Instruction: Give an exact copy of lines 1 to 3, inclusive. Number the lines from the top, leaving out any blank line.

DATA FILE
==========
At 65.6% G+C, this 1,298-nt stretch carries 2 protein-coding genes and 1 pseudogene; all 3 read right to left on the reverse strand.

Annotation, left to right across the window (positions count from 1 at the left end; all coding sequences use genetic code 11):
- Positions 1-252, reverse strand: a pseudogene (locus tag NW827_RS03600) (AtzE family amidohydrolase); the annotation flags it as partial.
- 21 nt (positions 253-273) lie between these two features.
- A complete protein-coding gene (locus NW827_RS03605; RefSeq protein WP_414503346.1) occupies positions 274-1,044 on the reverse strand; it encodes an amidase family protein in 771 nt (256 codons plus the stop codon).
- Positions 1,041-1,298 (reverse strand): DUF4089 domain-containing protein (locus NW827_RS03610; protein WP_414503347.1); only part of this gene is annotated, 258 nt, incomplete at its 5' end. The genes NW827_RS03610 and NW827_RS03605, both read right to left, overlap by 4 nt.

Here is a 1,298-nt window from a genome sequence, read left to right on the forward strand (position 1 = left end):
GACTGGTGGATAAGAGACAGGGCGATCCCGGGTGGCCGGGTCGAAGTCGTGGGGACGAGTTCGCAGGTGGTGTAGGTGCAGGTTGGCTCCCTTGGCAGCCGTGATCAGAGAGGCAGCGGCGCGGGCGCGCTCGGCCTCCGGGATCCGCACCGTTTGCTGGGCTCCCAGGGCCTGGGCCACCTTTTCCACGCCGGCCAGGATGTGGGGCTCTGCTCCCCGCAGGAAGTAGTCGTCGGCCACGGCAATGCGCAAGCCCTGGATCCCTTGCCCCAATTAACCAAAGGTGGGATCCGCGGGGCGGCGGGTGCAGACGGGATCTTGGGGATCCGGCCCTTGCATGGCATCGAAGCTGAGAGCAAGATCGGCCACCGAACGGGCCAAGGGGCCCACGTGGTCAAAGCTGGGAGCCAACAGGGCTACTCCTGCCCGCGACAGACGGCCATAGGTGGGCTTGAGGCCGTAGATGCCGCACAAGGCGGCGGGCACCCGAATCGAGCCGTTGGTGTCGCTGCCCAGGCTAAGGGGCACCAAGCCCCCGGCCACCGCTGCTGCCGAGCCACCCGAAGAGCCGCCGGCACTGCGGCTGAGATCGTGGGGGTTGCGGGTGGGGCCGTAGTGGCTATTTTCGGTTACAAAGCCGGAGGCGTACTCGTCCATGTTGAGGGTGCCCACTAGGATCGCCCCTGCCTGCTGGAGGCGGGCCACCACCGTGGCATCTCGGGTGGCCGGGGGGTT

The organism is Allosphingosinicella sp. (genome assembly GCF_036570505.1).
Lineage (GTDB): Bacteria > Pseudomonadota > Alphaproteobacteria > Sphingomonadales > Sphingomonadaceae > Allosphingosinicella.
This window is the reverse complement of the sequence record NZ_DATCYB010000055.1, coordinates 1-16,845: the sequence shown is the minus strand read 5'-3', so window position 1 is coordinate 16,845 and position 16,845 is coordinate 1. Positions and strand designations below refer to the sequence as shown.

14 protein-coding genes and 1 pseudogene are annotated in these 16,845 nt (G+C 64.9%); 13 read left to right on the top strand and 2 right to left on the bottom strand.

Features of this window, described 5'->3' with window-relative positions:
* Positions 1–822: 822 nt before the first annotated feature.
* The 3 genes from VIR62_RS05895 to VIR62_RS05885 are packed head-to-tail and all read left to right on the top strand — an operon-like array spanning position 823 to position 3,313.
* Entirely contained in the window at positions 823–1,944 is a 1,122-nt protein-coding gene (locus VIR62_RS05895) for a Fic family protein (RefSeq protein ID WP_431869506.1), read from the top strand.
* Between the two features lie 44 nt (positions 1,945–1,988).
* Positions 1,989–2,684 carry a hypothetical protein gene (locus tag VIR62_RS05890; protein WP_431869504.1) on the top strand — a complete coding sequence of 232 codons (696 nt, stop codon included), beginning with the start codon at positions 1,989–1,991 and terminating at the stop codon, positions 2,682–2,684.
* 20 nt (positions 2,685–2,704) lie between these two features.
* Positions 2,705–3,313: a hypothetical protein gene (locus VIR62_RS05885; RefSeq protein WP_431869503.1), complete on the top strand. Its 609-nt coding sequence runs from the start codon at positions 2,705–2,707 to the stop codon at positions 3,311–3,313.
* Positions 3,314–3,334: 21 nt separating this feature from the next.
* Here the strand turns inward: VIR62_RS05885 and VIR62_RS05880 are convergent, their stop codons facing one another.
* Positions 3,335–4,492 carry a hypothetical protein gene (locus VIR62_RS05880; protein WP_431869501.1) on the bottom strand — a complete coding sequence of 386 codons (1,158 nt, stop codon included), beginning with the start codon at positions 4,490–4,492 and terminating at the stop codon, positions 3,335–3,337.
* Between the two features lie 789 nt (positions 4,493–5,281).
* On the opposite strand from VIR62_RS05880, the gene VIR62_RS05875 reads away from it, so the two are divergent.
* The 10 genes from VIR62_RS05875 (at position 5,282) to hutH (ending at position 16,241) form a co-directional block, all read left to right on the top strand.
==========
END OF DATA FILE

At 65.6% G+C, this 1,298-nt stretch carries 2 protein-coding genes and 1 pseudogene; all 3 read right to left on the reverse strand.

Annotation, left to right across the window (positions count from 1 at the left end; all coding sequences use genetic code 11):
- Positions 1-252, reverse strand: a pseudogene (locus tag NW827_RS03600) (AtzE family amidohydrolase); the annotation flags it as partial.